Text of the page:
Between 1940 and 1973, the growth spurt continued. Productivity gains were 1.5% to 2% a year as innovations spread throughout the country. Contrary to popular opinion, the World War II effort didn't improve productivity in anything other than medical care.

Productivity slowed until from 1995 through 2004. It finally increased between 1% and 1.5% due to the introduction and widespread adoption of information technology. It took a few years to ramp up productivity.


From 2007 to 2012, productivity averaged 1.8%, as workers who weren't laid off during the recession had to produce more. There has not been much headway since 2012—average labor productivity dropped to 1.1% for the period of 2013 to 2019.

Most of that productivity gain has been from the top 5% of companies. The most productive companies have benefited from technology that wasn't available to smaller firms. They can afford expensive robotic factories and use economies of scale offered by global markets. As a result, 95% of firms have seen little gains in productivity.

What This Means for Job Growth

Higher productivity no longer leads to more jobs, as it did until 2000. Job growth has been stagnant; however, the Bureau of Labor Statistics projects that employment will grow through 2030 by 11.9 million jobs, which reflects an annual rate of growth of 0.7%. While any amount of job growth is good, the stagnant trend in growth stems from a transition of jobs to new industries. Newer jobs are expected to focus on areas that will require secondary education, technical training, and technical skills.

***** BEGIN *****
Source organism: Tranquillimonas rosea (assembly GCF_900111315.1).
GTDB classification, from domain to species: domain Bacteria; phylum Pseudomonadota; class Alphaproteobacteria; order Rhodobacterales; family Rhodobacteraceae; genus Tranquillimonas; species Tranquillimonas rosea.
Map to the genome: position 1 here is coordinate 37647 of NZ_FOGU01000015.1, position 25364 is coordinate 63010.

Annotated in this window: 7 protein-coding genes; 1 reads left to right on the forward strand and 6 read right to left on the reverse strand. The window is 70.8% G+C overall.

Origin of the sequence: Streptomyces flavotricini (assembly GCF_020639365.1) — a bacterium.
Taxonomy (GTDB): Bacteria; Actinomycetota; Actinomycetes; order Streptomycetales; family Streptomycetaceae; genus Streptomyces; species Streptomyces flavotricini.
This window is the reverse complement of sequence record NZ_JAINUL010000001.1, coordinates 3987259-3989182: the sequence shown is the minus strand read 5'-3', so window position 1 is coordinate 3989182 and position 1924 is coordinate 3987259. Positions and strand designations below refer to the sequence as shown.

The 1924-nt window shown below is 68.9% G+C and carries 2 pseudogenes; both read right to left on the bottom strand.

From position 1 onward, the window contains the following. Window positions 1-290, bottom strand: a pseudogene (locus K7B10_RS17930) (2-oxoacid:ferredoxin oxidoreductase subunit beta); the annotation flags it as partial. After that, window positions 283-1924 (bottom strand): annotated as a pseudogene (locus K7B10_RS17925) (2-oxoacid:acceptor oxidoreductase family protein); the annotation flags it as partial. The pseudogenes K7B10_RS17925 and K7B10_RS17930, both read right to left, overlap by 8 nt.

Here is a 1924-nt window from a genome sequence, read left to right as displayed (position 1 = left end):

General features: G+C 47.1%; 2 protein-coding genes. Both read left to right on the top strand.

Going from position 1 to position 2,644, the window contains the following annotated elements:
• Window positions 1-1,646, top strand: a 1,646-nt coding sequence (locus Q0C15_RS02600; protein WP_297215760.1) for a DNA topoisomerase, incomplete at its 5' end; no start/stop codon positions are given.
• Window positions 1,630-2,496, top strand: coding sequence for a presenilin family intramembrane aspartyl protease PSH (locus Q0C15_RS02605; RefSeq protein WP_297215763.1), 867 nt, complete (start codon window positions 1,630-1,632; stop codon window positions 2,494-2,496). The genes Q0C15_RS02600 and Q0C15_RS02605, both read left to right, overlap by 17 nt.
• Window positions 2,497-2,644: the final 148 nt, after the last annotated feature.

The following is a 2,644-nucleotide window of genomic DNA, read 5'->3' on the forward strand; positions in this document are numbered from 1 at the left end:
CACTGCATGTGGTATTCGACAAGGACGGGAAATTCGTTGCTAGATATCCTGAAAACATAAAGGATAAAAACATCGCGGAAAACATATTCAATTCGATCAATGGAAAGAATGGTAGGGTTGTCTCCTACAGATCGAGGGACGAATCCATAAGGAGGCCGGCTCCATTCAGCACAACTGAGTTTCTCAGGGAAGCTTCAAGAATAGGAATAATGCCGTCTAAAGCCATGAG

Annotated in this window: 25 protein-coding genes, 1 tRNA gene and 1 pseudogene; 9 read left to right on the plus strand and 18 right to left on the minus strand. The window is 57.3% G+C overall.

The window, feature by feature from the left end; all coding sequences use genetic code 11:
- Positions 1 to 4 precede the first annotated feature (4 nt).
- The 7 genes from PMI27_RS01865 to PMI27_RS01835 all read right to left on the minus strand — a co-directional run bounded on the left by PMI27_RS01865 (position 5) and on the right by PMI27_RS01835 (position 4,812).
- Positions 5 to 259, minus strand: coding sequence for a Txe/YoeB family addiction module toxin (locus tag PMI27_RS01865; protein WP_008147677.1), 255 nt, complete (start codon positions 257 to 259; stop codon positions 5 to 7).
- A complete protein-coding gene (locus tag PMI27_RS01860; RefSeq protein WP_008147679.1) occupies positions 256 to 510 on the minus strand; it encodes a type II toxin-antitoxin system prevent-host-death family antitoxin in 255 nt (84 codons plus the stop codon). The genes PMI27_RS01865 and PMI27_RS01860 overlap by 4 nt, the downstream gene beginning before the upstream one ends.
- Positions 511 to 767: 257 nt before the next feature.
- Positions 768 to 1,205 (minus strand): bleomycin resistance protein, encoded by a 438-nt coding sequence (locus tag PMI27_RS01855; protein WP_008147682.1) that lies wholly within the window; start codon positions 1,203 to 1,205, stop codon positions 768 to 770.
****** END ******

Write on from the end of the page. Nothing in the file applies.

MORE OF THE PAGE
The International Federation of Robotics estimates there are between 1.5 and 1.75 million industrial robots in operation. By 2025, it predicts as many as 6 million. Most are in the auto and electronics industries. Researchers from M.I.T. estimated that every robot costs 3.3 jobs.

Increased automation in factories and service industries is one of the culprits for the shift. Also, automation is replacing many jobs that used to require a person, such as secretaries, bank tellers, or bookkeepers. The fastest-growing jobs are now in sectors that require innovation, insights, and reasoning—traits that artificial intelligence and automation are not yet able to mimic. Expectations for the highest amount of job growth are in energy, health, and information security.

One of the reasons that the United States is losing its competitive edge is the fact that it has fallen considerably in terms of global educational ranking.

Outsourcing leads to a lower U.S. standard of living as wages equalize. In addition, the U.S. labor force has become less competitive, adding to pressures to accept lower wages.

U.S. companies are being forced to offer lower wages to U.S. employees if they are to compete against companies in countries with lower living standards. If U.S. companies can't find enough low-wage, skilled workers in the United States, they have to source these jobs overseas or go out of business.

Productivity and Income 

This discrepancy in productivity has slowed the rising standard of living for most Americans. Companies not in the top 5% can't afford to pay their workers more. Salaries at tech behemoths like Google, Amazon, and Meta (formerly Facebook) have outpaced average wages.

The 2008 financial crisis aggravated this trend. While GDP has continued to increase, it didn't translate to an equal increase in workers' standard of living. Instead, it went to the owners of capital—shareholders and executives. Corporate profits reached an all-time high in 2012—11.8% of GDP, up from 5% in 2000.

Key Takeaways

  • Productivity trends demonstrate the effectiveness of a country's workforce.
  • Productivity increases don't always lead to job growth.
  • An increase in productivity doesn't always lead to higher incomes.